In addition to the use of an external test system, memory testing can also be performed by means of a built-in self-test (BIST) circuit, which incorporates test circuitry and test data into the die 26 itself. In a BIST operation, the die is run in a way similar to how it is ultimately meant to be run. Activating BIST circuitry requires a Vcc power source, GND ground potential, and can also require signals from a test system. On a wafer level, the BIST circuitry can be disposed in the scribe lines (“streets”) 28 between dies 26 or in the unused edge portions along the periphery 34 of the wafer 14, or can be included within the dies 26 themselves.

Because each memory cell or bit of the memory device must be tested, the time and equipment necessary for testing memory devices represents a significant portion of the overall manufacturing cost of such devices. The more chips that can be tested simultaneously, the greater the savings in testing time and manufacturing cost per chip. Still more time could be saved if different testing protocols could be performed on a plurality of memory devices simultaneously.

SUMMARY OF THE INVENTION

The present invention provides a semiconductor substrate, a probe card, and a method for stressing and/or testing dies on a semiconductor substrate.

In one aspect, the invention provides a semiconductor substrate structured for testing and/or stressing a semiconductor die. In one embodiment according to the invention, the semiconductor substrate, typically a semiconductor wafer, comprises dies disposed thereon and a metal layer (redistribution layer (RDL)) for re-routing the requisite power, ground, and signals from a test system into dies on the wafer substrate that are not in contact with probe elements of the test system. The RDL layer enables a path into a die from a location other than the original die pad currently being probed. The semiconductor substrate can comprise a plurality of die sets, and each die can comprise one or more pads for contact with an element (e.g., probe pin) of a probe card.

Two or more look-ahead pads or contacts (probe contacts) are associated with each die set in addition to the pads on the dies themselves. The look-ahead contacts can be positioned on the semiconductor substrate or on a die itself, such that when the pads of the dies of a die set are probed, the look-ahead contacts associated with that die set are also probed. Each look-ahead contact is electrically connected through a trace to a contact (pad) that is electrically connected to at least one die of a die set not currently being probed. A look-ahead contact can be electrically connected to one or more dies of a die set. When the look-ahead contact is probed, the requisite power, ground, and signals from a test system are routed through the traces to the die(s) of the die set not currently being probed. For example, the look-ahead contacts can include a power supply voltage (Vcc) contact and a ground potential (GND) contact and any number of signal contacts for receiving signals from an external source. The number of signal contacts can vary from one to as many as can be accommodated in a particular application.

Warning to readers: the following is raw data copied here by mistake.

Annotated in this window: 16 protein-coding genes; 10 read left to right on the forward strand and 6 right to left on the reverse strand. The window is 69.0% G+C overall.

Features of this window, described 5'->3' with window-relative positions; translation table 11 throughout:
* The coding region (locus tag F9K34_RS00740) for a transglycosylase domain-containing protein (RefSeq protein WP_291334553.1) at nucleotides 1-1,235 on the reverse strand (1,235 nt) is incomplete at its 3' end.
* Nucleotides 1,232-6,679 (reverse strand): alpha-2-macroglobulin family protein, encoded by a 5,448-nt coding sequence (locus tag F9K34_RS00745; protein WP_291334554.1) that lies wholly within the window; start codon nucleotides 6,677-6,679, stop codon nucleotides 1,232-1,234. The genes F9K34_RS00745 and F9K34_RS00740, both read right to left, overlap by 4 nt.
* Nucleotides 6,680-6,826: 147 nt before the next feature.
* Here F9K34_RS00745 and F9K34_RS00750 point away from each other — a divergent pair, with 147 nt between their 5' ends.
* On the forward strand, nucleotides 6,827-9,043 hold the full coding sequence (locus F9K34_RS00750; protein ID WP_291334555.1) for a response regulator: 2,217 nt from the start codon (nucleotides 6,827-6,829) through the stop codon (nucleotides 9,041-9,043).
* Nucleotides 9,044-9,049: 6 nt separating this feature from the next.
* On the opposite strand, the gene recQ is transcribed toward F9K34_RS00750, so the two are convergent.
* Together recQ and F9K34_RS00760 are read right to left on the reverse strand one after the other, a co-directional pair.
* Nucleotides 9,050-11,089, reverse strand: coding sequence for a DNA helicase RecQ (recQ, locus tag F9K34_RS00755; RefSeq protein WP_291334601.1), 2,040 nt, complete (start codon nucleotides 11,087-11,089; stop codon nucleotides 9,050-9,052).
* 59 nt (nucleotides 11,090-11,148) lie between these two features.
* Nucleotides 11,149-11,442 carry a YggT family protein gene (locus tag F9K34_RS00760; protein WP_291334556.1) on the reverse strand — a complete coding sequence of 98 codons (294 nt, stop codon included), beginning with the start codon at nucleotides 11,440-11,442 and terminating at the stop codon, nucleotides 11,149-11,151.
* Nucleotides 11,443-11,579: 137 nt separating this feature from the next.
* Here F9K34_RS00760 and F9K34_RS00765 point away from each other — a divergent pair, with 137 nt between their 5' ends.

In embodiments of the semiconductor substrate, the dies can comprise a built-in self-stress (BISS) circuit and/or a built-in self-test (BIST) circuit, and/or the semiconductor substrate can comprise a BISS and/or BIST circuit disposed thereon that is associated with a die set and electrically connected to at least one die of the die set. The BISS and/or BIST circuit can be electrically connected to look-ahead contacts through traces.

In another embodiment of the semiconductor substrate, the dies can be connected through traces to look-ahead contacts to gain access to the circuitry of the dies, and provide the required Vcc power, GND ground, and signals for running the die according to a product data sheet or for running an accelerated operation for stressing or testing, among other operations.

In another aspect, the invention provides a probe card for electrically probing pads of dies of a die set disposed on a semiconductor substrate and two or more look-ahead contacts that are associated with the die set. Each look-ahead contact is connected by a trace to at least one die of a die set not currently under probe to re-route the appropriate power, ground, and signals from a test system to the dies. In one embodiment, the probe card comprises a substrate having a first set of probe elements disposed thereon for contact with pads of dies of a die set, and a second set of two or more probe elements disposed thereon for contact with the look-ahead contacts associated with the die set. The probe elements can be in the form, for example, of pins, needles, bumps, among other constructions.

In yet another aspect, the invention provides a method of stressing/testing dies on a semiconductor substrate. In one embodiment, the method comprises the steps of:

    • providing a semiconductor substrate having at least a first set and a second set of dies disposed thereon, and two or more look-ahead contacts proximal to the first die set; each die comprising two or more pads for contact with elements of a probe tester; and each look-ahead contact electrically connected through a trace to at least one die of the second die set;
    • providing a test system comprising a test circuit and a probe device; the probe device comprising a substrate having a first set of probe elements disposed thereon for contact with the pads of the dies, and a second set of probe elements for contact with the look-ahead contacts; and